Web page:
January 24, 2013

Sweet on My Girl

Sixteen years ago, I gained a new name.  I'd been Christie for a long time, Crystal Marie when I was in trouble, Mrs. Hagerman when I signed the marriage license, and now I was going to be Mommy.  For sure, this was the most intimidating name ever.  I was awfully confused (still am, most days) as to why God would grant me--impatient, selfish, lazy ole' me--this privilege.

I entered into this thing prepared to teach, instruct, and guide.  As those of you who also share the name Mommy know, it turns out to be more like learn, listen, and follow.  Thankfully, God walks beside us and teaches us how to teach, instructs us how to counsel, and leads us in how to guide.  Without Him, I can't imagine doing this job.  I feel terribly inadequate more often than not.

But I am so grateful for this baby girl that God sent our way, Little Miss Camille, who was born wise and seemed to skip the baby stages for more mature things.  She went from silent to speaking in paragraphs, from diapers to running her own "business" in the living room.  She is the classic first child--a responsible, sensitive, conscientious leader.

She, like her little sister, is a huge fan of books, and really loved reading Tolkien's famous works.  She really wanted to see The Hobbit in theaters, so we'd planned to cross over into Posadas, Argentina to watch it on her birthday (yesterday).

We packed a picnic lunch, printed out maps, and looked up showing times on the internet.  When we arrived at this border that we've crossed umpteen times the past few months, including a trip last week, we were told that there's a new law.  Uh-oh.  That's not usually good.  "Park your car, please, and go inside to talk to the officials."   Double uh-oh.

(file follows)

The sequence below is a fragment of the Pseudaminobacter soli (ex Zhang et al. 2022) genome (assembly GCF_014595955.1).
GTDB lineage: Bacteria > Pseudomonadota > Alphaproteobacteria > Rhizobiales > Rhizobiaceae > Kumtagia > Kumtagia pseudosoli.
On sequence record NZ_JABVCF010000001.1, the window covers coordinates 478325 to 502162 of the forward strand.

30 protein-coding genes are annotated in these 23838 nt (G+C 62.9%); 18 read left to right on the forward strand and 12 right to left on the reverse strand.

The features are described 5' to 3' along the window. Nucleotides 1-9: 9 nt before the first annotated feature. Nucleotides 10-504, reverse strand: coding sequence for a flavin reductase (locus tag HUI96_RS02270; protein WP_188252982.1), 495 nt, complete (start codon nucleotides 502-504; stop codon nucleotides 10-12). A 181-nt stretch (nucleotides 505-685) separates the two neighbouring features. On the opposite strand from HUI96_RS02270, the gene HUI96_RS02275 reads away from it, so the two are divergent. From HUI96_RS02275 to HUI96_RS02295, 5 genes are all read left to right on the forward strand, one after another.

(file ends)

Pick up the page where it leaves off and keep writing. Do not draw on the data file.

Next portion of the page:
Turns out that Argentina has instituted a reciprocity policy for entrance into their country, meaning countries who charge them for an entry visa, will also get charged to enter.  So even though we have Paraguayan residency, the back of our card says we were born in the U.S., so we must pay like any American who decides to cross their border--$160 per person.  Well, The Hobbit was good, but not THAT good.

Camille is standing in the back right corner.  
We regrouped, came back to the house, turned on the a/c in the bedroom (it was well over 100 degrees yesterday), piled up in my bed, and watched a movie on the laptop while eating cake and ice cream.  Not exactly the birthday we'd planned, but it worked.

Later that evening, when the sun was WAY DOWN, we met up with a few friends and had terere at a bench beside the river.  

Thank you, God, for giving me a new name 16 years ago, for giving Camille to our family.

(Her daddy posted a bit about her yesterday, which you can read here.)

1 comment:

  1. I couldn't have said it better myself!!! It was a privilege to welcome Camille to the world and it is still a joy to watch her grow into an amazing young woman. She had a wise, thoughtful look on her face even as an infant(and if she had had a moustache, would have looked exactly like a miniature Ken Sr.!!)She is still lighting up our world with her sweetness and rare insight. What a blessing to be a part of her family!!


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